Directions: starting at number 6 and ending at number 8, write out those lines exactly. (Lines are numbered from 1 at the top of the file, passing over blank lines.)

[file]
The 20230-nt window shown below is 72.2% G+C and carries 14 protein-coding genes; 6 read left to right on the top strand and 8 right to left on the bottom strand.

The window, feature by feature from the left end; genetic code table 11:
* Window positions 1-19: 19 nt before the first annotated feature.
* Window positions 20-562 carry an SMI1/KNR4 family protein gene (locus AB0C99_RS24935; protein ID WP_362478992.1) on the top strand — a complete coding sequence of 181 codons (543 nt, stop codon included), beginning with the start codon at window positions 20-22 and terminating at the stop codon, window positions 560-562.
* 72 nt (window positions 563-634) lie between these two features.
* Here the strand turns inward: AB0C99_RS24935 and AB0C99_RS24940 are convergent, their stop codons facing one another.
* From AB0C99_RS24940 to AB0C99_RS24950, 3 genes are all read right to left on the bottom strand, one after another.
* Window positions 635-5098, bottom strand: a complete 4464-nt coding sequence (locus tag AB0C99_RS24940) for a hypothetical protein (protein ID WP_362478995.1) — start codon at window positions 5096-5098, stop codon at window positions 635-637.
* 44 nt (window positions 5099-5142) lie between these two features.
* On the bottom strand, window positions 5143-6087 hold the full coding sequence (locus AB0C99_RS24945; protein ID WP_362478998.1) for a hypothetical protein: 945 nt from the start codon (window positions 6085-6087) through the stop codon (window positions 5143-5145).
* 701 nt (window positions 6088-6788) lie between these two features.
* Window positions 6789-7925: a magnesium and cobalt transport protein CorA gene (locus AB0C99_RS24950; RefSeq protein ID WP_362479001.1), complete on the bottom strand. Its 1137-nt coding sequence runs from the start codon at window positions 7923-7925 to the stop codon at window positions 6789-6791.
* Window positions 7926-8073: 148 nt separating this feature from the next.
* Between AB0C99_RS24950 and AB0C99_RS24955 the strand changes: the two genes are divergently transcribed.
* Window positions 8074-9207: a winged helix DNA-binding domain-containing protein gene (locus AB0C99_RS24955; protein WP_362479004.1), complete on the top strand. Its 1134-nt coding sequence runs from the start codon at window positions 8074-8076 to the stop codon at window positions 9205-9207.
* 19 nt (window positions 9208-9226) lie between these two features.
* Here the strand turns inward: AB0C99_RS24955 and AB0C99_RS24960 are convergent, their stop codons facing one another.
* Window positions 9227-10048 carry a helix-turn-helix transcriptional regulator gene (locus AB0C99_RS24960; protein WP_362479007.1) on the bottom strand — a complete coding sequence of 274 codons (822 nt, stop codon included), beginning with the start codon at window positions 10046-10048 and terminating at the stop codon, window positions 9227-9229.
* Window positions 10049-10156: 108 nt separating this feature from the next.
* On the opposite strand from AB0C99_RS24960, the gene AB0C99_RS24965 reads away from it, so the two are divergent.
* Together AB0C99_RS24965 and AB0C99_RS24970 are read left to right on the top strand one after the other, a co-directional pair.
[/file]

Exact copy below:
* Here the strand turns inward: AB0C99_RS24935 and AB0C99_RS24940 are convergent, their stop codons facing one another.
* From AB0C99_RS24940 to AB0C99_RS24950, 3 genes are all read right to left on the bottom strand, one after another.
* Window positions 635-5098, bottom strand: a complete 4464-nt coding sequence (locus tag AB0C99_RS24940) for a hypothetical protein (protein ID WP_362478995.1) — start codon at window positions 5096-5098, stop codon at window positions 635-637.